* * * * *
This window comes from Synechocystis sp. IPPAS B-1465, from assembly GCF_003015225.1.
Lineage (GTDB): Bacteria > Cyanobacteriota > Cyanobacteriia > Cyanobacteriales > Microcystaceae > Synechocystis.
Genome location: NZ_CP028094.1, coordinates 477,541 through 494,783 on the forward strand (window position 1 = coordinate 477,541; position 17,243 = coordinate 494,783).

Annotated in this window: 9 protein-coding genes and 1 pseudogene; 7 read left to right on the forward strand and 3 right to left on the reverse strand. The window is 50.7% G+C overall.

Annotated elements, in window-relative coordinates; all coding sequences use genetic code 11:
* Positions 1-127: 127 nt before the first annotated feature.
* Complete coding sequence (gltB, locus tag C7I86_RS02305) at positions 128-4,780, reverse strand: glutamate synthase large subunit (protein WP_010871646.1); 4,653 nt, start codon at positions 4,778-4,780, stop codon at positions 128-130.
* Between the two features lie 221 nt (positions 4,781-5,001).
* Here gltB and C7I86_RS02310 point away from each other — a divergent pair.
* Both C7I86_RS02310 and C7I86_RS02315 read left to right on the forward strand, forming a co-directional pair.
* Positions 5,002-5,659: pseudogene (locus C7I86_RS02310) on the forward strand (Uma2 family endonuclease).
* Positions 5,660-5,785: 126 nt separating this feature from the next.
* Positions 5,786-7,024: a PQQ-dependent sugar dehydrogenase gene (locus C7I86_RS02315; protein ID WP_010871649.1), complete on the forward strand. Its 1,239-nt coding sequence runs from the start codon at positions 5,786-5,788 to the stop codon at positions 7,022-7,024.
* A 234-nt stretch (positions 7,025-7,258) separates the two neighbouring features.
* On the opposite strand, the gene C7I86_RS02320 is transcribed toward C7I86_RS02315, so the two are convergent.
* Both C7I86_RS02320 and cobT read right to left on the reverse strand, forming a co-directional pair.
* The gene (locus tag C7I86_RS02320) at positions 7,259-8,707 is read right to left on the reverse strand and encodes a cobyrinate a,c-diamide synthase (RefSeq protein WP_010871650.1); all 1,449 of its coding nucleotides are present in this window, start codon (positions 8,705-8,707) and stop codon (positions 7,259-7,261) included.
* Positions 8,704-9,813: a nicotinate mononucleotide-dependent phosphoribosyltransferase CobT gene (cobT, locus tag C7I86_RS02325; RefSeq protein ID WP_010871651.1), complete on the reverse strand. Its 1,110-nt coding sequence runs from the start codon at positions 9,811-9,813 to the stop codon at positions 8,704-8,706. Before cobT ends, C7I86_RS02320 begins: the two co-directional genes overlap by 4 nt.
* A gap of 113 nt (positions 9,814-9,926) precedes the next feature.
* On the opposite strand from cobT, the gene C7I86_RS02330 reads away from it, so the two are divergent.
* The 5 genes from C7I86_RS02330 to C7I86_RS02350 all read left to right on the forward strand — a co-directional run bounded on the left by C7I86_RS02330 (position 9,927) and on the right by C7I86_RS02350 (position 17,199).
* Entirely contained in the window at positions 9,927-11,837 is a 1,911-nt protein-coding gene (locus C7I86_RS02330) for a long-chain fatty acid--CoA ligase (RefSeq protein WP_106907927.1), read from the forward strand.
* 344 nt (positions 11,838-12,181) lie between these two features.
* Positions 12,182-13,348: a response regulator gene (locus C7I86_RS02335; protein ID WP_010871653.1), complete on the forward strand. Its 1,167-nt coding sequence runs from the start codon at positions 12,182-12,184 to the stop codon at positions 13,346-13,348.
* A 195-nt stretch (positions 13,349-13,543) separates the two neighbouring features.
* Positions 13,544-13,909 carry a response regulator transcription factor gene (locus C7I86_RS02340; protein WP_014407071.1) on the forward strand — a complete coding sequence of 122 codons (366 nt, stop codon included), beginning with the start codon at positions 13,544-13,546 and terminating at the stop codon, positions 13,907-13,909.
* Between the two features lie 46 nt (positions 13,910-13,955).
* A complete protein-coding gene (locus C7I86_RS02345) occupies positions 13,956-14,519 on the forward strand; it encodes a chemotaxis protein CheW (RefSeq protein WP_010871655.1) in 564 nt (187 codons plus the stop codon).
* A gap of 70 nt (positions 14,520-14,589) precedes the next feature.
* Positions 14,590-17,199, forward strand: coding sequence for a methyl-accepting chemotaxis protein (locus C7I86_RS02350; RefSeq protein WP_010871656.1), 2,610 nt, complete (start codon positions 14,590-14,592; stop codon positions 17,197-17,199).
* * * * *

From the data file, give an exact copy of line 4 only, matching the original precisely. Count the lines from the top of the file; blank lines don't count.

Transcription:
Annotated in this window: 9 protein-coding genes and 1 pseudogene; 7 read left to right on the forward strand and 3 right to left on the reverse strand. The window is 50.7% G+C overall.